Sociology examines how changes in technology, work and social life affect our relationships with each other and the world. At Bentley, you’ll explore these connections through courses that integrate theoretical concepts with practical, hands-on research. Delving into such diverse topics as media and culture, criminal and social justice, immigrant entrepreneurship and human trafficking, you’ll develop a critical lens for understanding how social constructs are created and defined — and a deeper awareness of how that knowledge can be used to effect social change. And because every aspect of humans’ lives are “social,” a degree in Sociology can pave the way toward a successful career in virtually any industry, from law and finance to medicine and health to government and public policy.
Rawls examines racism in America in new book
In her latest book, Tacit Racism, co-written with University of Pittsburgh Associate Professor Waverly Duck and published by the University of Chicago Press, Professor Anne Rawls explores how racism is coded into the everyday social expectations of Americans. Rawls and Duck and argue that these interactions can produce racial inequality, whether the people involved are aware of it or not, and that by overlooking tacit racism in favor of the fiction of a “color-blind” nation, we are harming not only our society’s most disadvantaged — but endangering society itself.
Everett invited to SciFoo “unconference”
This summer, Professor Dan Everett will make a return visit to SciFoo, an informal annual conference held at Google’s California headquarters. Pioneered by O’Reilly Media, a leading publisher in the field of information technology, the invitation-only event is often hailed as an “unconference” because it has no predefined agenda; instead, attendees — comprising more than 200 leading scientists, technologists, writers and other thought-leaders — collaboratively create one during the first evening.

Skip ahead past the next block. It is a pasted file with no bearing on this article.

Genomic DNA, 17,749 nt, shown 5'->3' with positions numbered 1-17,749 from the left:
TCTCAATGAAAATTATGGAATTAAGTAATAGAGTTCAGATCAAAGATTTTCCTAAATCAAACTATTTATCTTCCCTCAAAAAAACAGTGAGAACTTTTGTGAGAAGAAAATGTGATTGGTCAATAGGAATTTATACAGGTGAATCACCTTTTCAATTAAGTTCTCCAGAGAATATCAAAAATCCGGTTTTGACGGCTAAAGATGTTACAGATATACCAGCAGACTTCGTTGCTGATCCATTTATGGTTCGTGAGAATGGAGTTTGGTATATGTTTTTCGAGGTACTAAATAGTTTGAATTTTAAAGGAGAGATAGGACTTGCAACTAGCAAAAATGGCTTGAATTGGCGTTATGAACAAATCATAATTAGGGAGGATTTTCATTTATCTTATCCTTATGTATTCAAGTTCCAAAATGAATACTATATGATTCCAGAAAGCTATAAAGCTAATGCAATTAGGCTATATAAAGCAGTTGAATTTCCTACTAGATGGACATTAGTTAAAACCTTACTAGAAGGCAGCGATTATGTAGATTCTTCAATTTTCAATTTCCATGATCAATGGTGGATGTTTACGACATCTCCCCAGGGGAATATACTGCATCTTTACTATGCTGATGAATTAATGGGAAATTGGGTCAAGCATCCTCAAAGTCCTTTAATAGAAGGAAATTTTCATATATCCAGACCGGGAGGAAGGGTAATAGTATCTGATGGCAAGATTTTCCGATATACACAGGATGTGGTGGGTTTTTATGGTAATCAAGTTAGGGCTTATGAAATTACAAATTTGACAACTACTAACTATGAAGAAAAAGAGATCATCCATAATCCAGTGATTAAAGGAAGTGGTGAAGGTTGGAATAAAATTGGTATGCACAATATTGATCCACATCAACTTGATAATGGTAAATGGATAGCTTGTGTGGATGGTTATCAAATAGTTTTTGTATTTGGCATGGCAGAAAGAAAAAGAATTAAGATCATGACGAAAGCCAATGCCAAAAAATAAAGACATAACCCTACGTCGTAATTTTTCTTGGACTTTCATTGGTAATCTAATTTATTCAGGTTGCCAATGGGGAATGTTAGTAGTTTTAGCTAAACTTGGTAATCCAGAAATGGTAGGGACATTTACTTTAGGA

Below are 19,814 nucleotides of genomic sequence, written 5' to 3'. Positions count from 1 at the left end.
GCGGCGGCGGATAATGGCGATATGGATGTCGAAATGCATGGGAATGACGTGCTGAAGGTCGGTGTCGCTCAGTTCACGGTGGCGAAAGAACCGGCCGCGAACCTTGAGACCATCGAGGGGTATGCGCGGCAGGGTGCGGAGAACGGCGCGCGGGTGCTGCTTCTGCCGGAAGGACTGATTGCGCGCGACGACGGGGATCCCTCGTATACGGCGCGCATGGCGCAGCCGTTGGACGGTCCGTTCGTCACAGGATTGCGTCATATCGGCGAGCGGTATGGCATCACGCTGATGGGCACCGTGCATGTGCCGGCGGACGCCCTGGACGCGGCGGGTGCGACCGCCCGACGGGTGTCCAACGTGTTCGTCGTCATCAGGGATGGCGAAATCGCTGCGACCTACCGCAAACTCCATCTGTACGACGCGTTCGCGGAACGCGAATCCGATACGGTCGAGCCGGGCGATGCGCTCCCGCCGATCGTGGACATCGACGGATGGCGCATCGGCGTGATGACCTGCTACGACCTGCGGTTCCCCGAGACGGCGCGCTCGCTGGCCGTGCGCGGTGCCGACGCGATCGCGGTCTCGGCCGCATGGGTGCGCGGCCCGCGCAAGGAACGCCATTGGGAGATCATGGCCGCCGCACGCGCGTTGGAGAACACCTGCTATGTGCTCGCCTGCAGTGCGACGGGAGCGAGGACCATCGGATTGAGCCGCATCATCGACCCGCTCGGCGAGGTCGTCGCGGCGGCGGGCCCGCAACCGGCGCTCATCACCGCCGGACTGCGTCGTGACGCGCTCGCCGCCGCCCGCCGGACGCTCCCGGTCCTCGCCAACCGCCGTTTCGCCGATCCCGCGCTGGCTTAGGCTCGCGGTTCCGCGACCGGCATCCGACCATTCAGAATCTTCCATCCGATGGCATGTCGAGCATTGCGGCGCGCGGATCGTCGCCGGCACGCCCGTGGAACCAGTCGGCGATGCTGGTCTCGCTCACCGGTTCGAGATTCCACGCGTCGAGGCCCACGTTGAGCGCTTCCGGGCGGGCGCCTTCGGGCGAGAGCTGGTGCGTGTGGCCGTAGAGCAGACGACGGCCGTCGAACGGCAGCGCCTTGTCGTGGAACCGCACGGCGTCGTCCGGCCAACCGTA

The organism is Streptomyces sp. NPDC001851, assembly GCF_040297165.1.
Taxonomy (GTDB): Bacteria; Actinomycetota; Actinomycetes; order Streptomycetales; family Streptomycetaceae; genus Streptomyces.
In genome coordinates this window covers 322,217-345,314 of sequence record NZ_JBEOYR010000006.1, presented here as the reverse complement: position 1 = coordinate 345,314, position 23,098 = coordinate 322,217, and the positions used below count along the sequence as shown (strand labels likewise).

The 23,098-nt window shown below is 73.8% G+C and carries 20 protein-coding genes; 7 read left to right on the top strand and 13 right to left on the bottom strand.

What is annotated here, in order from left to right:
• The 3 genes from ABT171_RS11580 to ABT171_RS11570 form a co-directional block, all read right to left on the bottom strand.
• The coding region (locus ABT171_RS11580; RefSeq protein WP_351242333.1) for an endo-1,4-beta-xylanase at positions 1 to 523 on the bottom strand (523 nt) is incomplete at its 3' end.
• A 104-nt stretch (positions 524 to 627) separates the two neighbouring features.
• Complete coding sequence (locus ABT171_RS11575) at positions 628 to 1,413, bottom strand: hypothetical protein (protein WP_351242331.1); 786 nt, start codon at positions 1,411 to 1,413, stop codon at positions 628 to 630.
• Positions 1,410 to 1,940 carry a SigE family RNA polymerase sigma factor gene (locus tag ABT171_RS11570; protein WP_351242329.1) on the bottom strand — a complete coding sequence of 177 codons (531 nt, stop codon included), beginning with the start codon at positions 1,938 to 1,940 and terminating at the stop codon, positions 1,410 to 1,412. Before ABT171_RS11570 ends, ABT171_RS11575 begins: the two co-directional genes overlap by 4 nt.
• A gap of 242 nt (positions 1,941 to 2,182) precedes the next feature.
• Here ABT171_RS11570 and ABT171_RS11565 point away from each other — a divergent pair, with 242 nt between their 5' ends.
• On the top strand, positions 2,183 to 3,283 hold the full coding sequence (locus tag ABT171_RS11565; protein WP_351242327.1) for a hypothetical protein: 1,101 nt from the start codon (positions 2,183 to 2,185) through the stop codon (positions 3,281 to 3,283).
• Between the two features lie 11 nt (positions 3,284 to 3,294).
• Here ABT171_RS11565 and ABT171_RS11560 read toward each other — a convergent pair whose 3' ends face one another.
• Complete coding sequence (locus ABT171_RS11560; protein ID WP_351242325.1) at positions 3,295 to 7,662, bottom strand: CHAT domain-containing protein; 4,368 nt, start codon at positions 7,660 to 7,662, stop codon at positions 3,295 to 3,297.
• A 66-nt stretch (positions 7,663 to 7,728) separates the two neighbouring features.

Curtis Smith releases new book “Homelessness and Housing Advocacy: The Role of Red-Tape Warriors”
Through compelling ethnography, reveals the creative and ambitious methods that social service providers use to house their clients despite the conflictual conditions posed by the policies and institutions that govern the housing process. Combining in-depth interviews, extensive fieldwork and the author's own professional experience, this book considers the perspective of social service providers who work with the homeless and chronicles the steps they take to navigate the housing process. With assertive methods of worker-client advocacy at the center of its focus, the book beckons attention to the many variables that affect professional attempts to house homeless populations. It conveys the challenges that social service providers encounter while fitting their clients into the criteria for housing eligibility, the opposition they receive, and the innovative approaches they ultimately take to optimize housing placements for their clients who are, or were formerly, experiencing homelessness. Weaving as it does between issues of poverty, social inequality, and social policy, Homelessness and Housing Advocacy will appeal to courses in social work, sociology, and public policy and fill a void for early-career professionals in housing and community services. Published by Routledge.